Monday, June 6, 2011

Getting yourself to work

Okay, we talked about all the ooie, gooie, nice stuff. The positive side of getting yourself to work. We learned ways to get beyond our fears. Then we used some of those same tricks to drive us in a positive way. Visions not just to get beyond fears, but visions to motivate us.

But what if you're still not doing as well as you'd hoped? What if you're still sitting at your desk, staring at a blank piece of paper.

This blog is going to get a little more down and dirty with some unhappy truths. But, swallow hard and suck it up. Sometimes we need to hear these things.

Reasons you're having trouble writing...

1. You're not ready to write the book you're working on.

Sometimes when we can't think of what to write next, it's an indicator that we don't know our book well enough. I'm not saying that you need a scene by scene outline. Sometimes that takes all the fun out of writing.

What I am saying is that you at least need to know who your characters are, what they want and why they don't have it.

You also need to know why the main characters are in conflict with each other.

If you sit down to write with a vague sense that you're going to write a single title paranormal about shape shifters and the woman who doesn't know she's their only have a bit of the story. Maybe enough to get three chapters, but not enough to drive you for an entire book.

So step away from the computer. Get a notebook and pen. Ask yourself who these people are, what they want, why they don't have it...and why they are in conflict with the antagonist (or hero...if this is a romance).

2. If you're having trouble writing...have you studied enough?

When I first began speaking at conferences, a line that always found its way into all my workshops was...Everybody likes to believe their talent will carry them through, after five years (or 8 or 20 or 25) I've learned that knowing how to write works better.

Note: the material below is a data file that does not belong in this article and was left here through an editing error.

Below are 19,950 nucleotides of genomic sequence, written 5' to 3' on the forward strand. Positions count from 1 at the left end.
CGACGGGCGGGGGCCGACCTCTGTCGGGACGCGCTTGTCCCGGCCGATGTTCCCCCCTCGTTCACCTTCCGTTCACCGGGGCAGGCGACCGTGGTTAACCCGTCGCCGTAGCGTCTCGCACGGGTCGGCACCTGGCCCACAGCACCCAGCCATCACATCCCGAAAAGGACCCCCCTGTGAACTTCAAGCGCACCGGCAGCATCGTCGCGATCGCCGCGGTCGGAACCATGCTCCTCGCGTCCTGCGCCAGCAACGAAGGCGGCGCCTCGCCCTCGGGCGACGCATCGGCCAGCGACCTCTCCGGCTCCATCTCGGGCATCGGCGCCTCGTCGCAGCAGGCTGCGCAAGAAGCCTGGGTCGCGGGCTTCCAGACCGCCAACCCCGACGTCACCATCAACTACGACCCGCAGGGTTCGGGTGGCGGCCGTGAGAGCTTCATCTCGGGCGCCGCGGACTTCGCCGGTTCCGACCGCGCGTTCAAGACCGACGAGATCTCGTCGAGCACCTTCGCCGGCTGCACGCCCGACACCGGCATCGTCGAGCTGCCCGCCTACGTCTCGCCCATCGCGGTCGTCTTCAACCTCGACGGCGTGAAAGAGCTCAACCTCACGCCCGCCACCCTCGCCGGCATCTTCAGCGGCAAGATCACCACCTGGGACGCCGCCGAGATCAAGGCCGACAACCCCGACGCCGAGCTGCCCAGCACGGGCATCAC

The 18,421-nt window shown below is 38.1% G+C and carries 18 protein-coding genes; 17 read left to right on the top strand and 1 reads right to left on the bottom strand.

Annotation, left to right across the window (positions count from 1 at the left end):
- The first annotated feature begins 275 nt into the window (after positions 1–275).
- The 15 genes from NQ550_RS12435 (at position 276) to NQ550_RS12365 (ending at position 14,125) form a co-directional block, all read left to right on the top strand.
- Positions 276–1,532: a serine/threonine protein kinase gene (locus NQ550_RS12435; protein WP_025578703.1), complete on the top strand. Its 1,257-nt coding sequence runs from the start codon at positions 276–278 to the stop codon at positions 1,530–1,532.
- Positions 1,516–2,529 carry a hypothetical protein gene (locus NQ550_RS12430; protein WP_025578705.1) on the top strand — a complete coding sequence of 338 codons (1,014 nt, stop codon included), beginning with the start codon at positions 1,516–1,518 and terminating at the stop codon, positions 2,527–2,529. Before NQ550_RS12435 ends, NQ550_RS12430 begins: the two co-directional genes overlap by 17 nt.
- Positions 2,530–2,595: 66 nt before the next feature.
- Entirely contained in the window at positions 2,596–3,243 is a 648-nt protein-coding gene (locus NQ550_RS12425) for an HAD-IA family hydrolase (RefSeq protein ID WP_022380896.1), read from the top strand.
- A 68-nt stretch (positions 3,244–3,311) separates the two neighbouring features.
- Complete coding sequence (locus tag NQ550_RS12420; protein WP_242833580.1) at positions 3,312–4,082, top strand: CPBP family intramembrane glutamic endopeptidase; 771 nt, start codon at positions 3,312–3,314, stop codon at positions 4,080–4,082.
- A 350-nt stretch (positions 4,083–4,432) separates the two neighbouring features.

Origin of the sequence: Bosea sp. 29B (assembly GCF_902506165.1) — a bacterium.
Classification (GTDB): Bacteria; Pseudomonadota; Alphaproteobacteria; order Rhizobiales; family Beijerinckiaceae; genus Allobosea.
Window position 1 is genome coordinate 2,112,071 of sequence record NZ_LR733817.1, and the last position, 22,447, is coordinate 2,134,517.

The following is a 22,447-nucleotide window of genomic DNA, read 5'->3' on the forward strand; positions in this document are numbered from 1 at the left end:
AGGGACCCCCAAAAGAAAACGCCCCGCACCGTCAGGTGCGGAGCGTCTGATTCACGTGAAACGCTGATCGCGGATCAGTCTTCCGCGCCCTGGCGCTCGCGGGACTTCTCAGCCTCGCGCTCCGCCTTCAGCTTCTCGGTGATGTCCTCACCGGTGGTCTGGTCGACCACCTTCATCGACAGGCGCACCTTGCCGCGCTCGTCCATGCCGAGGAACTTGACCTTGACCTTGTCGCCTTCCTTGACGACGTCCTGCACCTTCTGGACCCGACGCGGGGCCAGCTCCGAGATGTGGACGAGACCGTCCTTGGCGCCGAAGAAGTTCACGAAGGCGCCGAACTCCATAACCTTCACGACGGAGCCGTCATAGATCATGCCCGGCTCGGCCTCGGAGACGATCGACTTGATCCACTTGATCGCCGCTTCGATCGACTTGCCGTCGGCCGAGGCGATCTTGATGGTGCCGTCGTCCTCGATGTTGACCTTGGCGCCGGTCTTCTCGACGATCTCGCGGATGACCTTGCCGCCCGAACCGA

It's true. There are people out there like Donald Maass, Michael Hague, Debra Dixon, Dwight Swain and Jack Bickham...who are master teachers. They've written books and give workshops that teach the basics and beyond. If you don't read their books or take their classes, you won't just struggle; you'll probably find yourself falling behind the people who have read their books.

Online classes are a fabulous tool. I teach four a year. (Only 4 because I also have books to write.) I have one coming up in August, JOURNEY STEPS (which is about plotting) and one in October PREPPING FOR NANO. (You can get information in the coming attractions section of

People who teach love to share the wealth. Sure, you'll see some teachers pop up who are only teaching to get their name out so their next book sells. And if you've gone to some of their workshops, you've probably come away disappointed and maybe even disillusioned about online workshops.

Don't let a few bad workshops turn you off from one of your greatest writing tools.

There are lots of us who teach regularly. Lots of us who generously share the true wealth. If you find a workshop that interests you, go to the teacher's website. If he or she only seems to teach when they have a book out, that should be a red flag. Also, those of us who love to teach can't help teaching! So there will be free stuff on our websites. I have 2 or 3 workshops on this site and will soon have articles posting. (I don't yet have the articles button connected! I will though. I swear. Writing frequently gets in the way of that! LOL!!!)

Anyway, read the how tos from the really smart people. Dixon, Maass, Swain, Bickham.